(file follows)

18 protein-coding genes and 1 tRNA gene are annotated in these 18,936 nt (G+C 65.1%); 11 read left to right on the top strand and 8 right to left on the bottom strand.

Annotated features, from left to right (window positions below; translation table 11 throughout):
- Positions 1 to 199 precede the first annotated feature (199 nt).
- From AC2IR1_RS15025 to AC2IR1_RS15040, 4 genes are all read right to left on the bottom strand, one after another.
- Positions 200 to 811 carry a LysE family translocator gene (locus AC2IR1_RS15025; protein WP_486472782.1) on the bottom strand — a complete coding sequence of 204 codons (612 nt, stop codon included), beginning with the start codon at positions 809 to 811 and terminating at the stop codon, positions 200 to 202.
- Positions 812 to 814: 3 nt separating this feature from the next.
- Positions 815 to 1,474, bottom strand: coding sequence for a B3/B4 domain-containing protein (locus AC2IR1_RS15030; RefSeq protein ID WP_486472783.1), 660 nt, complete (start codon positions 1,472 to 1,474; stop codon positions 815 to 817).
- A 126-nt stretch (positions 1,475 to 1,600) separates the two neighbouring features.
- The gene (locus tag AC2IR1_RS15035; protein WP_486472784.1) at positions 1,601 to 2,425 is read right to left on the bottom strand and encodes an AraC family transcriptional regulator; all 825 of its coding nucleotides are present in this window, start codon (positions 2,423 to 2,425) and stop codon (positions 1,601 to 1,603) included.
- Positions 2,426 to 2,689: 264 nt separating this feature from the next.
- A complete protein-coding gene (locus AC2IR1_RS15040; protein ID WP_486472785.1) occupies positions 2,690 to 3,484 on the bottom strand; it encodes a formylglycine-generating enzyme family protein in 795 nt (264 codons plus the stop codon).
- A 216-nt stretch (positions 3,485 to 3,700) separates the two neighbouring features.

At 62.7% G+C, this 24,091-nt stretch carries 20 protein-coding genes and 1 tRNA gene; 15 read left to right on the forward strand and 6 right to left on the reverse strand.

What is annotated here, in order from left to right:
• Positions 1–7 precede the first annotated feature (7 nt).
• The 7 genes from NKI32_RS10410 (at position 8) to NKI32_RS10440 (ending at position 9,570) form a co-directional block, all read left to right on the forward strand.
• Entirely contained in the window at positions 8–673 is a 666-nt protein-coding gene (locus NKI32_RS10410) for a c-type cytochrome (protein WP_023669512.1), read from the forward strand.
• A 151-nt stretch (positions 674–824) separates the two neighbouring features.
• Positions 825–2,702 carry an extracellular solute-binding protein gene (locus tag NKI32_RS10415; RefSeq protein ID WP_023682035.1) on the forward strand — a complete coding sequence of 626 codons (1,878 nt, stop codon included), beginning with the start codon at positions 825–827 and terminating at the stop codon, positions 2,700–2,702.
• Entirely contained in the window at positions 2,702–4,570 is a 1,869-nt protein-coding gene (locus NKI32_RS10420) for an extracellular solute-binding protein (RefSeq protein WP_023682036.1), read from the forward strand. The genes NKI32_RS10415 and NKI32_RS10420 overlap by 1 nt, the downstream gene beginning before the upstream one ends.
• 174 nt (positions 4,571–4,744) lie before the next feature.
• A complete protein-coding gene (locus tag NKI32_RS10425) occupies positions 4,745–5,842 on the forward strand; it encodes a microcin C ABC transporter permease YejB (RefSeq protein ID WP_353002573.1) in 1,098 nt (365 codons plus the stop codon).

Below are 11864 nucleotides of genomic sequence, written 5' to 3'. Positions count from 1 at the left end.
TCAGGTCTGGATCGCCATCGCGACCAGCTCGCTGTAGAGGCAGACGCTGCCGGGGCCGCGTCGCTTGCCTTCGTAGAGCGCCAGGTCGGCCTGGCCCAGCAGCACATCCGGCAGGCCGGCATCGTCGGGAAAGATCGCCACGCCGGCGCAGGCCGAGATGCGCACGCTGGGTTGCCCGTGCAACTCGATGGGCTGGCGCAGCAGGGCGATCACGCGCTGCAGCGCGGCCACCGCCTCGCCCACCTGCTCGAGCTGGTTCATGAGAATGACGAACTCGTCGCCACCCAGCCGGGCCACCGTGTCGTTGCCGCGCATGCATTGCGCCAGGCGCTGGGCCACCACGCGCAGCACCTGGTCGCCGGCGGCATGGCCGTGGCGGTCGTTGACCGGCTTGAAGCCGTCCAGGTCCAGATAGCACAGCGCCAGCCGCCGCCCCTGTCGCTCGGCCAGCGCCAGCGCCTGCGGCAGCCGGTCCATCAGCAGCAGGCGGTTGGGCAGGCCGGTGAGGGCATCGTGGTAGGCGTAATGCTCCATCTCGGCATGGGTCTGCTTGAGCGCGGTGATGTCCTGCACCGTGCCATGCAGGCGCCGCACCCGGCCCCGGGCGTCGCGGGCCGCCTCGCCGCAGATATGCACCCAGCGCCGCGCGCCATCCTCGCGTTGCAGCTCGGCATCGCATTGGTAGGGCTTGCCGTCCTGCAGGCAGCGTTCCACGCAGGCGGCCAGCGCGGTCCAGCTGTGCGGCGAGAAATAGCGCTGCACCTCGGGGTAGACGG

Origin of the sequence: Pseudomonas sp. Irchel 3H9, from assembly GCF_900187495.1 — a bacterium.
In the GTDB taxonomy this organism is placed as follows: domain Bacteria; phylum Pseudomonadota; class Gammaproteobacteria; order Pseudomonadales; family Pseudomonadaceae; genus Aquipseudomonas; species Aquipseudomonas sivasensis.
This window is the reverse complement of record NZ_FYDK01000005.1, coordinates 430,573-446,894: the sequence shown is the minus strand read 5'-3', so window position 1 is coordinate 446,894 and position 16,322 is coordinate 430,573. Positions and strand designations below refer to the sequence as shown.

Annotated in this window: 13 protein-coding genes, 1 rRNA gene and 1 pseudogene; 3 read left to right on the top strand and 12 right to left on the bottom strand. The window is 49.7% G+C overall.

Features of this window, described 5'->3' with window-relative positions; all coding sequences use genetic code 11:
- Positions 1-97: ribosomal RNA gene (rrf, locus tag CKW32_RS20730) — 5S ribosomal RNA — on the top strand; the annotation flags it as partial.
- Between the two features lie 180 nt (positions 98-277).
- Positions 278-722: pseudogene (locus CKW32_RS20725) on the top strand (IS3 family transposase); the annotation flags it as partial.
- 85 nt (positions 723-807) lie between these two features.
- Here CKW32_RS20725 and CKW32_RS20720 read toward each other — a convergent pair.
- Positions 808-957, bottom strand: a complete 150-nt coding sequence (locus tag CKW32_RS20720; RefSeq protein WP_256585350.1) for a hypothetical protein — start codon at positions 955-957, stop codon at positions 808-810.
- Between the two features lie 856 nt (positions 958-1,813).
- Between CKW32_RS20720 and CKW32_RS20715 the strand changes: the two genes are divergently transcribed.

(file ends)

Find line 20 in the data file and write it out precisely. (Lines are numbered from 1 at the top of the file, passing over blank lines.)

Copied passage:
• Entirely contained in the window at positions 2,702–4,570 is a 1,869-nt protein-coding gene (locus NKI32_RS10420) for an extracellular solute-binding protein (RefSeq protein WP_023682036.1), read from the forward strand. The genes NKI32_RS10415 and NKI32_RS10420 overlap by 1 nt, the downstream gene beginning before the upstream one ends.